INTRODUCTION

The credit for the recognition that organised crime should be treated with the same seriousness as any other threat to national security goes to the Commission on Organised Crime, headed by Federal Judge Irving Kaufman, which was appointed by the former US President, Mr. Ronald Reagan, in 1983 and which submitted its report in 1986.

In 1995,the then US President, Mr. Bill Clinton, broadened the definition of what constituted a national security threat to include international crime. Shortly thereafter, in October of that year, he signed Presidential Decision Directive (PDD) No. 42, directing a cooperative federal effort against international criminal organizations and money laundering. The U.S. Departments of Justice, State and the Treasury as well as the U.S. Coast Guard, the National Security Council, intelligence agencies and other federal entities were instructed to work together to confront and counter this threat to U.S. national security and international stability.

On October 15, 1998,the US Congress passed the Money Laundering and Financial Crimes Strategy Act of 1998. The Act called upon the President, acting through the Secretary of the Treasury and in consultation with the Attorney General, to develop a national strategy for combating money laundering and related financial crimes.

Another key element of the International Crime Control Strategy and PDD-42 was the imposition of sanctions under the International Emergency Economic Powers Act (IEEPA) against narcotics traffickers, the entities they own or control, and those persons acting for them or supporting their narcotics trafficking activities. In December, 1999, Mr. Clinton signed the Kingpin Designation Act which empowers the President to impose sanctions against foreign drug kingpins so designated.

In 1994, the British Government too was reported to have accepted a recommendation of Mrs. Stella Rimington, the then Director-General of the Security Service (MI-5), that activities of organised crime groups should be brought within the definition of possible threats to national security in order to enable the MI-5 to monitor their activities and help the police and other law-enforcers in dealing with them. Her suggestion was that only strategic threats to national security arising from money-laundering, organised crime groups, Triads etc should be monitored by the MI-5. She did not want it to cover tactical financial intelligence relating to violations by individuals not associated with organised crime groups, which would continue to be the responsibility of the departments concerned with the MI-5 playing no role.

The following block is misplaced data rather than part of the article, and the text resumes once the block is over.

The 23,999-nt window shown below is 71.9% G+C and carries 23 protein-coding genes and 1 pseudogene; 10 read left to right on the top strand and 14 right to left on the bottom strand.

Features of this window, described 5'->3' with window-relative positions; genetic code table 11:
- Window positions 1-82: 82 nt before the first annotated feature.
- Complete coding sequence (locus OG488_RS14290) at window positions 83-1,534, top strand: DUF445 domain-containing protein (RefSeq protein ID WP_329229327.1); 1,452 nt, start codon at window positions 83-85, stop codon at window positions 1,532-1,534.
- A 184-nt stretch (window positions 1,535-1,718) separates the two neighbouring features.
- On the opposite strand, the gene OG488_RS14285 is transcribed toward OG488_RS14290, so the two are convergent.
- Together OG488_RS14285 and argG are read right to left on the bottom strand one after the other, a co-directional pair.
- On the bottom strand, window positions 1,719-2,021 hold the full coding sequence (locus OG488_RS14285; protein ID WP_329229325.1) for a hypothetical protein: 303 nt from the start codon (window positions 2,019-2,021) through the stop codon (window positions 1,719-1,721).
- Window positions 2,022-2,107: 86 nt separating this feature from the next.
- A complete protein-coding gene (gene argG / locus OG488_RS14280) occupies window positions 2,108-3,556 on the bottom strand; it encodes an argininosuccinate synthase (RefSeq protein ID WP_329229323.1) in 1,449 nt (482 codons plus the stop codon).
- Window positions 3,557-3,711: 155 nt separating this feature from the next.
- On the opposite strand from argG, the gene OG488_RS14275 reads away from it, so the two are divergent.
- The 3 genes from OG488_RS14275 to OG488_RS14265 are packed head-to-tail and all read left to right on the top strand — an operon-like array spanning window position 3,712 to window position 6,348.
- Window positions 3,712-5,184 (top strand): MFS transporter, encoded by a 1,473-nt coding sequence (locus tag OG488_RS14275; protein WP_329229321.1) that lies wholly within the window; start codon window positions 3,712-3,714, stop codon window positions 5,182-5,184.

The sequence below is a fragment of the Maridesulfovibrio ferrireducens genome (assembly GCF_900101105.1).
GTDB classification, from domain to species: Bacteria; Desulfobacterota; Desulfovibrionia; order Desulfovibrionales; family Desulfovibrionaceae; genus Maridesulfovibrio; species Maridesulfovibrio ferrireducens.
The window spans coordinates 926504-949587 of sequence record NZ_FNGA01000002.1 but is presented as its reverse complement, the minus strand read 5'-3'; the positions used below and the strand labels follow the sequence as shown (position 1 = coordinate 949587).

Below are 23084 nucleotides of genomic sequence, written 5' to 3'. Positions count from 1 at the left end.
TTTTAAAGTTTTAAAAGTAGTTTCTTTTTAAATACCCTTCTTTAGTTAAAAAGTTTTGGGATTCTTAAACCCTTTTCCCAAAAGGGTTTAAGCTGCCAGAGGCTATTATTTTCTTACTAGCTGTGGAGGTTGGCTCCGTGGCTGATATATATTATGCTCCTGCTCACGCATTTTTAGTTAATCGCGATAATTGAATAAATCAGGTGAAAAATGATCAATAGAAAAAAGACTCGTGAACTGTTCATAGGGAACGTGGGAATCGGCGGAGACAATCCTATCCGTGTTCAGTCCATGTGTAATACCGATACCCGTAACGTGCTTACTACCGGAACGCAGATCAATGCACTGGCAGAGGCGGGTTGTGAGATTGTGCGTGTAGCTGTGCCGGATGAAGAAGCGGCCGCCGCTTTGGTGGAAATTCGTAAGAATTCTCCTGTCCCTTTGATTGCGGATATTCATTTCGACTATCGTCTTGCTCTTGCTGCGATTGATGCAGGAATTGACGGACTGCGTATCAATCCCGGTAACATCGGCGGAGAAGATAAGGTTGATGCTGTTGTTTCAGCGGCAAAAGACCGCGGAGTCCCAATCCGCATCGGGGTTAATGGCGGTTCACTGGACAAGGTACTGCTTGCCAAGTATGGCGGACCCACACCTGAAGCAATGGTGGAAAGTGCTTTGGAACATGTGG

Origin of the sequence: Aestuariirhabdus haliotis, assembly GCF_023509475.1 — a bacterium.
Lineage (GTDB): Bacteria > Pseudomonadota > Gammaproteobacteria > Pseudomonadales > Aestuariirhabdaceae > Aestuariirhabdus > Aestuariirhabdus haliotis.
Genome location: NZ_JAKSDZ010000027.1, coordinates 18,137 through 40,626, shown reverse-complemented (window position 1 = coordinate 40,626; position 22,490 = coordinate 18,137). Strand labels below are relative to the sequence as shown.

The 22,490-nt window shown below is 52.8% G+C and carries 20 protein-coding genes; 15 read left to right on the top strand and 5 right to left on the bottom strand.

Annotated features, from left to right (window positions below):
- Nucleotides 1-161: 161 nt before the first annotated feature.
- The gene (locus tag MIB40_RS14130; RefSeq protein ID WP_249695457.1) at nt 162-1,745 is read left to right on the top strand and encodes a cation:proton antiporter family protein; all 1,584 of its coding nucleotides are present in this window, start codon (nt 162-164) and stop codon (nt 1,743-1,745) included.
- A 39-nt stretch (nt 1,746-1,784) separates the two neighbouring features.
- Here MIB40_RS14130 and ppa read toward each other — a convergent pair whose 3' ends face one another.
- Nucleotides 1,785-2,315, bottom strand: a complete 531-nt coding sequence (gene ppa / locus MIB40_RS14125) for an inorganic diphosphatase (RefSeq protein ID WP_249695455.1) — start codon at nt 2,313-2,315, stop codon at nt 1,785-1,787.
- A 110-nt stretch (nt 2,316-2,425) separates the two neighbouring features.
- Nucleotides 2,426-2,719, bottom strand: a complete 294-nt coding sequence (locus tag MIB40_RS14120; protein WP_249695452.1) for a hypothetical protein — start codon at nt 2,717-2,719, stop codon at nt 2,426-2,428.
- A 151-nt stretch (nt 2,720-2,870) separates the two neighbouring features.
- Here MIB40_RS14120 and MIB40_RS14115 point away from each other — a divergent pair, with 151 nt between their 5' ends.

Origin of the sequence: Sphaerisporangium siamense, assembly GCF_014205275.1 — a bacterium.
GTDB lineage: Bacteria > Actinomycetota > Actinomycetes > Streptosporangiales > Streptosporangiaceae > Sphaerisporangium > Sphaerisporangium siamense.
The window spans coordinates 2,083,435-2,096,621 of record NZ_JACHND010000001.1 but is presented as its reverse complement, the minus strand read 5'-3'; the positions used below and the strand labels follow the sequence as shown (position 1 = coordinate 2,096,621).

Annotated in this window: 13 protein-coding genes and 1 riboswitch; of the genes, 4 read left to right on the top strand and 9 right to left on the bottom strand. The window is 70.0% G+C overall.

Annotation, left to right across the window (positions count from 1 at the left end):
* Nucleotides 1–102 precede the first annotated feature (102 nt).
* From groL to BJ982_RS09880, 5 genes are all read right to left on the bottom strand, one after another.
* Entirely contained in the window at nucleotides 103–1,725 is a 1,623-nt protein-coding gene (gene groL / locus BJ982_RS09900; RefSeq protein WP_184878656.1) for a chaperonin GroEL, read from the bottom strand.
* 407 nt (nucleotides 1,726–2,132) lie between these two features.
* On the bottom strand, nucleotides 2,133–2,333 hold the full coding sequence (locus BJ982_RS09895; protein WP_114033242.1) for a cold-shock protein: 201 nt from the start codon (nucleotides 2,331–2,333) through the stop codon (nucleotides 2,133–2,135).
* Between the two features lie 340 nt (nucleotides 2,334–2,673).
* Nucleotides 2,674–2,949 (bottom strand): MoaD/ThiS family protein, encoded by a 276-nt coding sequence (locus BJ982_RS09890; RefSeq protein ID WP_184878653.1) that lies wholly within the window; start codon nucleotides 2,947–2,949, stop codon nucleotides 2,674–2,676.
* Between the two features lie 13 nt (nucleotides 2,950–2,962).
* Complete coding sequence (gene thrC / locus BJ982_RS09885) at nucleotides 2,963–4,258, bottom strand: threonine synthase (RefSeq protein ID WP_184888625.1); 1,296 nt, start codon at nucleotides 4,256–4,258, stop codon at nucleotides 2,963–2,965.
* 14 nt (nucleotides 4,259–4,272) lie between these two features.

On December 9, 1999, the UN General Assembly adopted the International Convention for the Suppression of the Financing of Terrorism. It was opened for signature from January 10, 2000 to December 31, 2001. It came into force on April 10,2002, after 22 member-countries had ratified it. It requires the member-States to criminalize the provision or collection of funds with the intent that they be used, or in the knowledge that they are to be used, to conduct terrorist activity.

Article 18 of the Convention requires the member-States to cooperate in the prevention of terrorist financing by adapting their domestic legislation, if necessary, to prevent and counter preparations in their respective territories for the commission of offenses specified in Article 2.